Spirometry is perhaps the most technically and physically demanding.
The patient is required to inhale as fully as possible, exhale with as much force as possible, and continue their expiratory effort until they empty their lungs as completely as possible or are unable to continue.
The forced expiratory flow at any given lung volume is reduced.
Airway obstruction is the most common cause of reduction in FEV does not indicate the patient will not benefit clinically from bronchodilator therapy.
A significant increase in the inspiratory capacity (IC) and/or vital capacity (VC) after bronchodilator therapy can occur even when the FEV Spirometry is used to establish baseline lung function, evaluate dyspnea, detect pulmonary disease, monitor effects of therapies used to treat respiratory disease, evaluate respiratory impairment, evaluate operative risk, and perform surveillance for occupational-related lung disease.
Readers are directed to Spirometry Quality Assurance: Common Errors and Their Impact on Test Results.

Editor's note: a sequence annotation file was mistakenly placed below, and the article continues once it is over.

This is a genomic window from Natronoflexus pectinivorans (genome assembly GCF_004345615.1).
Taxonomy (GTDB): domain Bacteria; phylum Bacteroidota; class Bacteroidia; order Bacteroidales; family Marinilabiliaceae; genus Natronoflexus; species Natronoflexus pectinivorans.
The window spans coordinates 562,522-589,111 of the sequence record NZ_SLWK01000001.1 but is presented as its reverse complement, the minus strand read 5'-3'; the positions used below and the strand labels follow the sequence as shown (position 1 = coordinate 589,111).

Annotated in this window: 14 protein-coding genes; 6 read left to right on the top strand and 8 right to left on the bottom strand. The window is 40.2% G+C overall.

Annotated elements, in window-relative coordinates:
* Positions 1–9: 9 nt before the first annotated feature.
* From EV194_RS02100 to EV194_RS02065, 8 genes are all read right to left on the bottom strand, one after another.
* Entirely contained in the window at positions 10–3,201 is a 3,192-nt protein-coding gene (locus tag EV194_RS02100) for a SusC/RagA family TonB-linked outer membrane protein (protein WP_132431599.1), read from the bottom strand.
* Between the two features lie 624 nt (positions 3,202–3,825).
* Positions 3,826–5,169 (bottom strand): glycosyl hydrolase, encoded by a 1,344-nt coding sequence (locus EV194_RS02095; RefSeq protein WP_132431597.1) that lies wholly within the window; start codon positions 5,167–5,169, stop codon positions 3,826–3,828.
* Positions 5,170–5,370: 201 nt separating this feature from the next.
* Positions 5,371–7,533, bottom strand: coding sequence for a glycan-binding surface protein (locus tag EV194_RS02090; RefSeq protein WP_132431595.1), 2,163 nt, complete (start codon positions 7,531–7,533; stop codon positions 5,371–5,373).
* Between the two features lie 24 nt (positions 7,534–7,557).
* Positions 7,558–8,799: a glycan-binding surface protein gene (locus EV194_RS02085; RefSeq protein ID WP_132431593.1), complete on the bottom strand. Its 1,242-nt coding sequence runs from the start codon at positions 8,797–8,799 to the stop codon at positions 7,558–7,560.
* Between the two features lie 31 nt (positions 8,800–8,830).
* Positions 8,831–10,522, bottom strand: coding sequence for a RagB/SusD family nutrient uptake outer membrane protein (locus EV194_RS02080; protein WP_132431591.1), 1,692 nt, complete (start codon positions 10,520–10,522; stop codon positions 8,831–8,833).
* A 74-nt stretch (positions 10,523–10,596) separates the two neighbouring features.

A booklet can also be obtained from the Department of Health and Human Services.
Example of an acceptable spirometry testing session showing evidence 3 efforts that show evidence of an explosive start of forced exhalation that continues until empty and good repeatability of forced vital capacity (FVC) and forced expiratory volume in the first second of the forceful exhalation (FEV1), which usually indicates all efforts started from full inflation.
Comprehensive treatment of technical acceptability of spirometry test results is beyond the scope of this review.
The performance standards for spirometry are summarized below.
The comments of the technologist administering the test can assist the interpreting physician in determining if results of a testing session that fail to meet some of the standards can still provide clinically useful data.
Two choices are available with respect to bronchodilator and medication use prior to testing.